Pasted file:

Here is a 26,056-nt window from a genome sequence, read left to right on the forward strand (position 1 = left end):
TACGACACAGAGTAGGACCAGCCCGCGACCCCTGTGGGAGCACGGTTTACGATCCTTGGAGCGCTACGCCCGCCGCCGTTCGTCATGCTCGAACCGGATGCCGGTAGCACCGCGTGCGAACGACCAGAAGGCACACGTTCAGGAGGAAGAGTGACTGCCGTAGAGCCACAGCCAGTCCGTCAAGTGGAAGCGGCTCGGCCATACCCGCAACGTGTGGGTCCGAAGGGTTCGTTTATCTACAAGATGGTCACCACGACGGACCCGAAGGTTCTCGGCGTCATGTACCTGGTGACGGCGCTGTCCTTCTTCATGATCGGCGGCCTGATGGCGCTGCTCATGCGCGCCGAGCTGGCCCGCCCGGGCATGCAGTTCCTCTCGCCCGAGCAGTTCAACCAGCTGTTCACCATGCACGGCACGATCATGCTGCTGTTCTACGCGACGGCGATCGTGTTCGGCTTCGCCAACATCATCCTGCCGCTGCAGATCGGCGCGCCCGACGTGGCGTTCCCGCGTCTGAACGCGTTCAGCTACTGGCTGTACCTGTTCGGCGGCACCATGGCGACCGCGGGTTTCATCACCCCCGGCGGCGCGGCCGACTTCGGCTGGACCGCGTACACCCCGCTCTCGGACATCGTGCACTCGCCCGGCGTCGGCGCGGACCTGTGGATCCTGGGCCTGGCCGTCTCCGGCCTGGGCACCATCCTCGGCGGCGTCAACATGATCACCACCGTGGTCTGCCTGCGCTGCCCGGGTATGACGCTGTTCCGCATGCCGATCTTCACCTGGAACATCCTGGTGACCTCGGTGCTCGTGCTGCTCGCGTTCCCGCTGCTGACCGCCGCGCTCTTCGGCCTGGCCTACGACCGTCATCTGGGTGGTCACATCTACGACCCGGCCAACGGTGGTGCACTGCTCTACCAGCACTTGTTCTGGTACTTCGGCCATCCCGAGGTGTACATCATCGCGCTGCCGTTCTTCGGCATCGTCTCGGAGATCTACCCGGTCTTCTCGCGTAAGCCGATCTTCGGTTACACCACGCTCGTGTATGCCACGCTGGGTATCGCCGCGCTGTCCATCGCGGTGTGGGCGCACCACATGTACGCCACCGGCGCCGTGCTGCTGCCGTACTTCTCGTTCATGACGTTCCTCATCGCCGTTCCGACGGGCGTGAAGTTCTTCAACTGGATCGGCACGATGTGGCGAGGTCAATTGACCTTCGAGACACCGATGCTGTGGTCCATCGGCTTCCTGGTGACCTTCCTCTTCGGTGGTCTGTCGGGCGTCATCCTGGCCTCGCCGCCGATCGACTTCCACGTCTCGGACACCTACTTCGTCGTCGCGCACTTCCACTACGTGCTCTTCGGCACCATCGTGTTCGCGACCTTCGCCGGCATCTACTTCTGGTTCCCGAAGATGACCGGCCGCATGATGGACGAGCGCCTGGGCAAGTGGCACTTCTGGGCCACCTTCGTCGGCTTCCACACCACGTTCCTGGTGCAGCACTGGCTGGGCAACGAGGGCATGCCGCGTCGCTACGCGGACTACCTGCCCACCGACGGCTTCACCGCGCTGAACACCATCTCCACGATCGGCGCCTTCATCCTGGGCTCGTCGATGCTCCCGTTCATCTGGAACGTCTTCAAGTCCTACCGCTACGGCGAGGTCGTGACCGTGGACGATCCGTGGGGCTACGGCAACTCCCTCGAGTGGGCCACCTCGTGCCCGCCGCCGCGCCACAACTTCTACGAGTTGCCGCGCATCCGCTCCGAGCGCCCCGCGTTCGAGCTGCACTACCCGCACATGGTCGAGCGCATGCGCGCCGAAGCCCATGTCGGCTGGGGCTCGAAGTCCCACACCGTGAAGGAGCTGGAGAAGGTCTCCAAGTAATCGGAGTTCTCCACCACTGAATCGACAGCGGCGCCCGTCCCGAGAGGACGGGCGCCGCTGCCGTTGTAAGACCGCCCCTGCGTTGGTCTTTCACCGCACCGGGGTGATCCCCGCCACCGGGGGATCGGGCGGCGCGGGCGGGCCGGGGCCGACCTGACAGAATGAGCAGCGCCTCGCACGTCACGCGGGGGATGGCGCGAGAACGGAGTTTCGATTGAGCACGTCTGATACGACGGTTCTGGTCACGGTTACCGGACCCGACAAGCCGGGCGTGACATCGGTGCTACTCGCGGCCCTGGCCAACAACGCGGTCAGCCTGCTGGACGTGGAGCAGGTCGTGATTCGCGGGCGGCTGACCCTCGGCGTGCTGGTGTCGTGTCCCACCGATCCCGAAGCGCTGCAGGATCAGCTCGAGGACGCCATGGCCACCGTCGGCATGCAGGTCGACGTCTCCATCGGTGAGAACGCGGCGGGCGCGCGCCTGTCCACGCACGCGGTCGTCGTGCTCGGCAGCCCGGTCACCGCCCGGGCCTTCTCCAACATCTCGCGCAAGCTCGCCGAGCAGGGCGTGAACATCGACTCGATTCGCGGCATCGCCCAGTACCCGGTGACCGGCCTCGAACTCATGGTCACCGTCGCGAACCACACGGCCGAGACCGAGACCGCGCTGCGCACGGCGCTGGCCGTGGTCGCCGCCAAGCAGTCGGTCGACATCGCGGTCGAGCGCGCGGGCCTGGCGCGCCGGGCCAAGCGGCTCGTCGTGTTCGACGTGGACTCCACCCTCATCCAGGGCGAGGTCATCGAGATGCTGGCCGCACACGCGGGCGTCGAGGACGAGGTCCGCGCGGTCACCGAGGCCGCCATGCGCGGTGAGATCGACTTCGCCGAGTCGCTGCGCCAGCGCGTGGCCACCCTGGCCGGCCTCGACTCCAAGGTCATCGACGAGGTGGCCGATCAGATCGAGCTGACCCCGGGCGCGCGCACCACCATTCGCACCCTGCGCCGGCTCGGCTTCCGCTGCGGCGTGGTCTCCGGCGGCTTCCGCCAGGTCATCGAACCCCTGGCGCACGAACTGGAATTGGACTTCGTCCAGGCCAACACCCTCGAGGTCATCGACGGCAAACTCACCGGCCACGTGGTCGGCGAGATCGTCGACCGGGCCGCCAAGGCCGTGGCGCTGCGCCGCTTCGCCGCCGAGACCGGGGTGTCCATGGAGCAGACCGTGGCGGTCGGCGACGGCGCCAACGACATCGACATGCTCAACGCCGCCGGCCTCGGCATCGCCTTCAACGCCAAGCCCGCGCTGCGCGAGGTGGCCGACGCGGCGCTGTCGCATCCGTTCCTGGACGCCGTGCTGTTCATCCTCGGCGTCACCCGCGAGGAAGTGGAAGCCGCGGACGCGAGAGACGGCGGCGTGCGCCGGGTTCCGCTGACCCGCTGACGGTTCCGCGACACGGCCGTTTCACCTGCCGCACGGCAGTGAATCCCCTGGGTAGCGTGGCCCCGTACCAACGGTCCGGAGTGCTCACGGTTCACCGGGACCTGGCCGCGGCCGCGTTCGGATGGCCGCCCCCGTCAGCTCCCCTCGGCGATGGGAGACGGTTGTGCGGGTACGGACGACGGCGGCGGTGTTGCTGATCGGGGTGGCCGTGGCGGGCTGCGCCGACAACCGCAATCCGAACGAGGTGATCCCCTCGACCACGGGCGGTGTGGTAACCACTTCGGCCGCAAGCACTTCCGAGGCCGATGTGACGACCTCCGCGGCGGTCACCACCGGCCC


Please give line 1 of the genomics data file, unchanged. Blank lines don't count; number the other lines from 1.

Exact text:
Here is a 26,056-nt window from a genome sequence, read left to right on the forward strand (position 1 = left end):